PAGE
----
1st Edition

The Special Theory of Relativity

By David Bohm Copyright 2007
    304 Pages
    by Routledge

    304 Pages
    by Routledge

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    In these inspiring lectures David Bohm explores Albert Einstein’s celebrated Theory of Relativity that transformed forever the way we think about time and space. Yet for Bohm the implications of the theory were far more revolutionary both in scope and impact even than this. Stepping back from dense theoretical and scientific detail in this eye-opening work, Bohm describes how the notion of relativity strikes at the heart of our very conception of the universe, regardless of whether we are physicists or philosophers.

    1. Introduction  2. Pre-Einsteinian Notions of Relativity  3. The Problem of the Relativity of the Laws of Electrodynamics  4. The Michelson-Morley Experiment  5. Efforts to Save the Ether Hypothesis  6. The Lorentz Theory of the Electron  7. Further Development of the Lorentz Theory  8. The Problem of Measuring Simultaneity in the Lorentz Theory  9. The Lorentz Transformation  10. The Inherent Ambiguity in the Meanings of Space-Time Measurements, According to the Lorentz Theory  11. Analysis of Space and Time Concepts in Terms of Frames of Reference  12. "Common Sense" Concepts of Space and Time  13. Introduction to Einstein's Conceptions of Space and Time  14. The Lorentz Transformation in Einstein's Point of View  15. Addition of Velocities  16. The Principle of Relativity  17. Some Applications of Relativity  18. Momentum and Mass in Relativity  19. The Equivalence of Mass and Energy  20. The Relativistic Transformation Law for Energy and Momentum  21. Charged Particles in an Electromagnetic Field  22. Experimental Evidence for Special Relativity  23. More About the Equivalence of Mass and Energy  24. Towards a New Theory of Elementary Particles  25. The Falsification of Theories  26. The Minkowski Diagram and the K Calculus  27. The Geometry of Events and the Space-Time Continuum  28. The Questions of Causality and the Maximum Speed of Propagation of Signals in Relativity Theory  29. Proper Time  30. The "Paradox" of the Twins  31. The Significance of the Minkowski Diagram as a Reconstruction of the Past.  Appendix - Physics and Perception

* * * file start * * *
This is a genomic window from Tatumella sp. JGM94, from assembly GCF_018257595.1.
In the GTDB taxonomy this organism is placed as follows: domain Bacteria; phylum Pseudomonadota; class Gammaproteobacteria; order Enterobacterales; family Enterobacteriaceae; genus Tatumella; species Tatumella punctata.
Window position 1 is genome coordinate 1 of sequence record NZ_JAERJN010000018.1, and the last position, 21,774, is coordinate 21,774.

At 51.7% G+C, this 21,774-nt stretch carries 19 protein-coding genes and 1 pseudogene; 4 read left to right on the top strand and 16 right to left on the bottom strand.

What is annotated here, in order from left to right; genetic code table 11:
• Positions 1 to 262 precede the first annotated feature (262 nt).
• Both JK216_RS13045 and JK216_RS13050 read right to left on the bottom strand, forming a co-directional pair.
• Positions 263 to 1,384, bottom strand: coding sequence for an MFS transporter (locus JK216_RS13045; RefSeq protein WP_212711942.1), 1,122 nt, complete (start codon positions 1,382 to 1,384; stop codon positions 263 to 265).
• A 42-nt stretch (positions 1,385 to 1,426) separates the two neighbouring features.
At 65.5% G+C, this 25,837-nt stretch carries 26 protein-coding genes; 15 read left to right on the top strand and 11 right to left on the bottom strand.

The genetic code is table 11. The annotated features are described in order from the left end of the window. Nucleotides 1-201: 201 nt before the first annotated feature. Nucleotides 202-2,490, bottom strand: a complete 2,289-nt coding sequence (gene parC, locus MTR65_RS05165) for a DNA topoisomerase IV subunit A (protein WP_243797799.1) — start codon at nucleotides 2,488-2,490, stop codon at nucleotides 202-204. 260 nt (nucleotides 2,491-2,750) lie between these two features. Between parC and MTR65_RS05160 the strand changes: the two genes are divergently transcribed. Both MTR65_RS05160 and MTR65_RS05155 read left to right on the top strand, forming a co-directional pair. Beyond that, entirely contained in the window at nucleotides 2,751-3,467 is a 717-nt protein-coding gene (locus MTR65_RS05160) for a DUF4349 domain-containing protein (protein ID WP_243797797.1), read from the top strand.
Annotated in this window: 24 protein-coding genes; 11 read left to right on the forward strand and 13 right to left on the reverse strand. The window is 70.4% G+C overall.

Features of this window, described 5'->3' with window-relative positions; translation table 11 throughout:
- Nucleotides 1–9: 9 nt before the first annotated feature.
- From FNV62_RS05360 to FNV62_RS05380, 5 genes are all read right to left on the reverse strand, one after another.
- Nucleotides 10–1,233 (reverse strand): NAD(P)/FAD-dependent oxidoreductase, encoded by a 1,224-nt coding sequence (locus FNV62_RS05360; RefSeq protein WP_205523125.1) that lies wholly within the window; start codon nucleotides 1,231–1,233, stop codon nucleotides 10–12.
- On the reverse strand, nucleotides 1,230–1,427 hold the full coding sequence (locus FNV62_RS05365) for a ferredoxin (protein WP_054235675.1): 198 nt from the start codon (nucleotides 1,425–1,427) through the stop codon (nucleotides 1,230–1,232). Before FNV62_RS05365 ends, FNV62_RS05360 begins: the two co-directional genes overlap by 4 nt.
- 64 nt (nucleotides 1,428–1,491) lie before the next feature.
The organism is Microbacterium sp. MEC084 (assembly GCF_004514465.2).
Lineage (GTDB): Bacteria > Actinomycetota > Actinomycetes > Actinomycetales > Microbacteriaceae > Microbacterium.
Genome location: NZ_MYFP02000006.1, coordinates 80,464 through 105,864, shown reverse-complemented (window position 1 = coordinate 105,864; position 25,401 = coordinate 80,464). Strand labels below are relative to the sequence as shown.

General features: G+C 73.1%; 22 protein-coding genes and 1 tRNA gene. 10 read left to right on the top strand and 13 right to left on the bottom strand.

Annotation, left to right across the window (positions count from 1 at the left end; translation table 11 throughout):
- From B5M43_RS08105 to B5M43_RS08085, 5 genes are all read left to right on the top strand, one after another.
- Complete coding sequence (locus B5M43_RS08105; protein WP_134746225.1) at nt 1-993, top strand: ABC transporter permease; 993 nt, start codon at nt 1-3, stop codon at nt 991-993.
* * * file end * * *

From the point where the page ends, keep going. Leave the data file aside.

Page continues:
David Bohm (1917–1992). A close colleague of Einstein’s at Princeton University after World War II, Bohm would himself go on to become one of the great physicists of the twentieth century. Persecuted for his radical politics during the era of the McCarthy hearings, he left the US in 1952 to teach first in Brazil and then in the UK.

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    'Bohm presents a highly original view of what it means to look at the world with new eyes.' – Journal of Consciousness Studies